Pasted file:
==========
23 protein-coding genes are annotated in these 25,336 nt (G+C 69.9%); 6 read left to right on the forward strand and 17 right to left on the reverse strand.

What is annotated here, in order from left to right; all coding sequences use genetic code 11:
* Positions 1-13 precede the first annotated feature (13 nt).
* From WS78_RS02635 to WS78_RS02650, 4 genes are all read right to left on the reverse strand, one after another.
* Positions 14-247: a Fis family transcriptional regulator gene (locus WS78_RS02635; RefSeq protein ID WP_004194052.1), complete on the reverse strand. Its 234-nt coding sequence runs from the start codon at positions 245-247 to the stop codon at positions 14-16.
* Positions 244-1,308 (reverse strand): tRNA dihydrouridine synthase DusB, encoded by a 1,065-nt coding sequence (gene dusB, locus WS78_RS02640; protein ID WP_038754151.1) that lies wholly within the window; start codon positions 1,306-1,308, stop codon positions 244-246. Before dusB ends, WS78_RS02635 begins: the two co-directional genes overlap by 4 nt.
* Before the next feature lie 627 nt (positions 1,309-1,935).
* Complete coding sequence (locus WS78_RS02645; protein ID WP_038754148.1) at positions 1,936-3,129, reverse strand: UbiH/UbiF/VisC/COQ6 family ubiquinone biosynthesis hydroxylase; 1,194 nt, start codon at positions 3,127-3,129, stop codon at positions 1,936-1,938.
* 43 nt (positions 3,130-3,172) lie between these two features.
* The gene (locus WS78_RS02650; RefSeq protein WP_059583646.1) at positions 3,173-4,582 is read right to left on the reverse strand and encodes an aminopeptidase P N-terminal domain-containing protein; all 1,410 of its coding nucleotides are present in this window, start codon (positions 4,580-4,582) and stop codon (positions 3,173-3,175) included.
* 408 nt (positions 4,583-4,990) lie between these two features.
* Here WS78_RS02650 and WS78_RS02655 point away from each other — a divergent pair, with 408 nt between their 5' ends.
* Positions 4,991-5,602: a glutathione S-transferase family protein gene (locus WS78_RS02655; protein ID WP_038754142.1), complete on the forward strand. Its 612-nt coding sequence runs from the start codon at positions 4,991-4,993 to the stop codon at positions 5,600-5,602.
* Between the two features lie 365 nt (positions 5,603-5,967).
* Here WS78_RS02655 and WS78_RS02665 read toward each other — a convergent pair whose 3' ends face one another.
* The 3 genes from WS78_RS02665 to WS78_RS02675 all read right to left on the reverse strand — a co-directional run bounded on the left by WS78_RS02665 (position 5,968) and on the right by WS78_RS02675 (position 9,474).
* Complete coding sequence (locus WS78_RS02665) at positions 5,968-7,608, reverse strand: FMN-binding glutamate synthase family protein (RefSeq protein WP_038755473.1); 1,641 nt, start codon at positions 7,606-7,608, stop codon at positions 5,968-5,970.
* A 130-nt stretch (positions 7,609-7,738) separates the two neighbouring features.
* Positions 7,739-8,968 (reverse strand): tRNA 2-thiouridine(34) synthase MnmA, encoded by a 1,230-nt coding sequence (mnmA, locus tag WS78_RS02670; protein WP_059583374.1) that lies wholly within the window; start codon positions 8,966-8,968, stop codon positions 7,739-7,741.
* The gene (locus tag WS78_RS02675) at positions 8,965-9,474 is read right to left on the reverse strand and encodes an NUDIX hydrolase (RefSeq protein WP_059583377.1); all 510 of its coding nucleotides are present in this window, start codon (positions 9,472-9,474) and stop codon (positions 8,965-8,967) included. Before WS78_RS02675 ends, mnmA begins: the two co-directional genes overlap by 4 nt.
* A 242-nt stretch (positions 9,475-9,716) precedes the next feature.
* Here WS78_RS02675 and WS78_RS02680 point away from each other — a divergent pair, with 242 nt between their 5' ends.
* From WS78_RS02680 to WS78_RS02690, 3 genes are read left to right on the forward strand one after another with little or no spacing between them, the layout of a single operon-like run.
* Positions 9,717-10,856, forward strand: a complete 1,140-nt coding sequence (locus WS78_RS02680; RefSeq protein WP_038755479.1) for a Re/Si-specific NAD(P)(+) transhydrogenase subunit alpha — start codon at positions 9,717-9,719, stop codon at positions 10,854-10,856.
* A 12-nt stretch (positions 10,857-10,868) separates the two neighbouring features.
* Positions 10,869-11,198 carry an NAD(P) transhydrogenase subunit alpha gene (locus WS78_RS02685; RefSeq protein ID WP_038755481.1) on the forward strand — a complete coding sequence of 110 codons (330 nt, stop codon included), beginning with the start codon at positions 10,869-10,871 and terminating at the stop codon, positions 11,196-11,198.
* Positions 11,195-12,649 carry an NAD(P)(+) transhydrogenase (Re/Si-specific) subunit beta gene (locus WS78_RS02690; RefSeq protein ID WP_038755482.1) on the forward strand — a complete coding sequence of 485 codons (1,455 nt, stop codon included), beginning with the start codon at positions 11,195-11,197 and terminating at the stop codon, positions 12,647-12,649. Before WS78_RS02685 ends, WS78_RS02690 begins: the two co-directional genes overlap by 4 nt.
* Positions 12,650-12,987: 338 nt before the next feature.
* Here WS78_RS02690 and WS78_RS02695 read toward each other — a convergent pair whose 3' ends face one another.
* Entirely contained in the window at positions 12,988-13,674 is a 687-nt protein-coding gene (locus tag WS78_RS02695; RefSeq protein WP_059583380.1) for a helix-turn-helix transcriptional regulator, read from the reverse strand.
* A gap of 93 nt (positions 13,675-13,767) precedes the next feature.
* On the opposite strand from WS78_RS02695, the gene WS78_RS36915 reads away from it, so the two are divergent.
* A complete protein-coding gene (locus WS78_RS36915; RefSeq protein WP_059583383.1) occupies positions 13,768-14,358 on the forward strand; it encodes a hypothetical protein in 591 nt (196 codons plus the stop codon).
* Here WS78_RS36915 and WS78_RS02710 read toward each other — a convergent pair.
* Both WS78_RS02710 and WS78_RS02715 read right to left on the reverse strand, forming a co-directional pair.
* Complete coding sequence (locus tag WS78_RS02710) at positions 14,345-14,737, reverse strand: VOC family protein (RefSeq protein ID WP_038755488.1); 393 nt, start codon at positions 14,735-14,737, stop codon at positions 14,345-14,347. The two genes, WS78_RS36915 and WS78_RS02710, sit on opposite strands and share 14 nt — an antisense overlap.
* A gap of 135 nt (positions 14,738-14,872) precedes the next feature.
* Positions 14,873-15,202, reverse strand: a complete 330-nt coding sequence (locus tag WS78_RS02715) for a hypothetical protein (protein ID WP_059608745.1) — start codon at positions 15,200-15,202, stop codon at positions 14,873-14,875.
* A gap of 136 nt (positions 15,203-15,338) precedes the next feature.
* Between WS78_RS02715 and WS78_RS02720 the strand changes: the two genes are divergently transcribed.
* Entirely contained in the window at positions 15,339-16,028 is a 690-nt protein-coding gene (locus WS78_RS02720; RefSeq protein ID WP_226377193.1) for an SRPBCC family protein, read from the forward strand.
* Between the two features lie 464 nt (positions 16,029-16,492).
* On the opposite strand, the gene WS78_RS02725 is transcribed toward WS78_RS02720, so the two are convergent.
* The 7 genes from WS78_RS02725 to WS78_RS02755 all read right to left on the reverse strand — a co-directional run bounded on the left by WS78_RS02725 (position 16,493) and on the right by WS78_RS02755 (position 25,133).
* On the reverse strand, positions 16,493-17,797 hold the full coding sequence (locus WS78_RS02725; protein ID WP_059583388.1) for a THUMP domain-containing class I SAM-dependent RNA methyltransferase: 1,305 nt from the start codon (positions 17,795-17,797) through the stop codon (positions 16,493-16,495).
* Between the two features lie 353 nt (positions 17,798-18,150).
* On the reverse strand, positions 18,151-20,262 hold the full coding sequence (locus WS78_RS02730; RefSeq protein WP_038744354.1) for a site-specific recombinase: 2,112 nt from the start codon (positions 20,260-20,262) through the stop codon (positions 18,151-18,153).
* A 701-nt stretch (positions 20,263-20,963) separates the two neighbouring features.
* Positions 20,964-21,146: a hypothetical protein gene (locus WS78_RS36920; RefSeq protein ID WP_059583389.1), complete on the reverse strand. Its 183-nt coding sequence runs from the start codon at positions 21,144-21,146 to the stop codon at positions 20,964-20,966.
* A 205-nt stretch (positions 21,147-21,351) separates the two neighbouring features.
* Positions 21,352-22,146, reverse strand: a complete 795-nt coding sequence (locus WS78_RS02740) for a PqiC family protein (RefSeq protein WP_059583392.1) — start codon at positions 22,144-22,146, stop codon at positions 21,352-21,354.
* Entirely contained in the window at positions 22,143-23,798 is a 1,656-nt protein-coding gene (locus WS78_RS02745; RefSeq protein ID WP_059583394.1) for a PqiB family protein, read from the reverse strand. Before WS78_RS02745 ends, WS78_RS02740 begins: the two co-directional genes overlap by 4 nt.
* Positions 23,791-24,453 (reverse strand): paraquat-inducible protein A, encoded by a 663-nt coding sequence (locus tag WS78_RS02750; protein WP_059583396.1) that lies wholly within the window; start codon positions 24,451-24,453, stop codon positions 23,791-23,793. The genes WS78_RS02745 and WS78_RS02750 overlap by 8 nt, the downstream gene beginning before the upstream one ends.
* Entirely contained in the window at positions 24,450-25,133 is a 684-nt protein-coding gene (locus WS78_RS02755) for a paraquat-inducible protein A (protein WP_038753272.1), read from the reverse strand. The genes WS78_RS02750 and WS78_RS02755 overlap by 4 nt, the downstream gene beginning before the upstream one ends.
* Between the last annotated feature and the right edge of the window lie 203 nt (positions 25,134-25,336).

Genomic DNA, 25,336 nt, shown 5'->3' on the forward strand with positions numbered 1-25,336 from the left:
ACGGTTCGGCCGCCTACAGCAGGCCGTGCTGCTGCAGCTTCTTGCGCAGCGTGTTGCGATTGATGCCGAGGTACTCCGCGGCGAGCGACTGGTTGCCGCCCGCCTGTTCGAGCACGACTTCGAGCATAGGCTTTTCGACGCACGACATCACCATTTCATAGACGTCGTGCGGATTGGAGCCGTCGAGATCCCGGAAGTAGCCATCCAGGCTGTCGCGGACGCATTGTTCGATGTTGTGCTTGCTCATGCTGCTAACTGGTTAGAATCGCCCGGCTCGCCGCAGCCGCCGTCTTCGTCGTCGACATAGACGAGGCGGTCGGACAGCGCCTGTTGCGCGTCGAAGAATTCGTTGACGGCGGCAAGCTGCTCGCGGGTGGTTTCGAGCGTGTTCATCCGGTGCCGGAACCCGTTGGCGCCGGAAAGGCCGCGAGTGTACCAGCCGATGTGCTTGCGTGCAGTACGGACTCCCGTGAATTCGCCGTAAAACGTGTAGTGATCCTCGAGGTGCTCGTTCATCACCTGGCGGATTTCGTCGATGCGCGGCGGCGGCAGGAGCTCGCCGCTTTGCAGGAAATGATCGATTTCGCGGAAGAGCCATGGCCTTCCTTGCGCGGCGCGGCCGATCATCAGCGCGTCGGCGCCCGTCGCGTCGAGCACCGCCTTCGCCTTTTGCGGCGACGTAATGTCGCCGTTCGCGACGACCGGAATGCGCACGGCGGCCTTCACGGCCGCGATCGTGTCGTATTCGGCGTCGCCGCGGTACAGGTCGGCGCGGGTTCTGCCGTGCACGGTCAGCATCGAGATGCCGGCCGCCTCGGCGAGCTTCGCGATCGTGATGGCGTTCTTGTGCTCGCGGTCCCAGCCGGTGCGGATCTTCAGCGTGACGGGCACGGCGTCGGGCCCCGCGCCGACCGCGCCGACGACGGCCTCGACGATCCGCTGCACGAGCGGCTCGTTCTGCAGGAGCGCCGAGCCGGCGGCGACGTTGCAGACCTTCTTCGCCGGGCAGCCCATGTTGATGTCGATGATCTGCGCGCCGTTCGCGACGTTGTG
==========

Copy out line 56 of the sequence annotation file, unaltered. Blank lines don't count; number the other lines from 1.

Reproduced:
Genomic DNA, 25,336 nt, shown 5'->3' on the forward strand with positions numbered 1-25,336 from the left: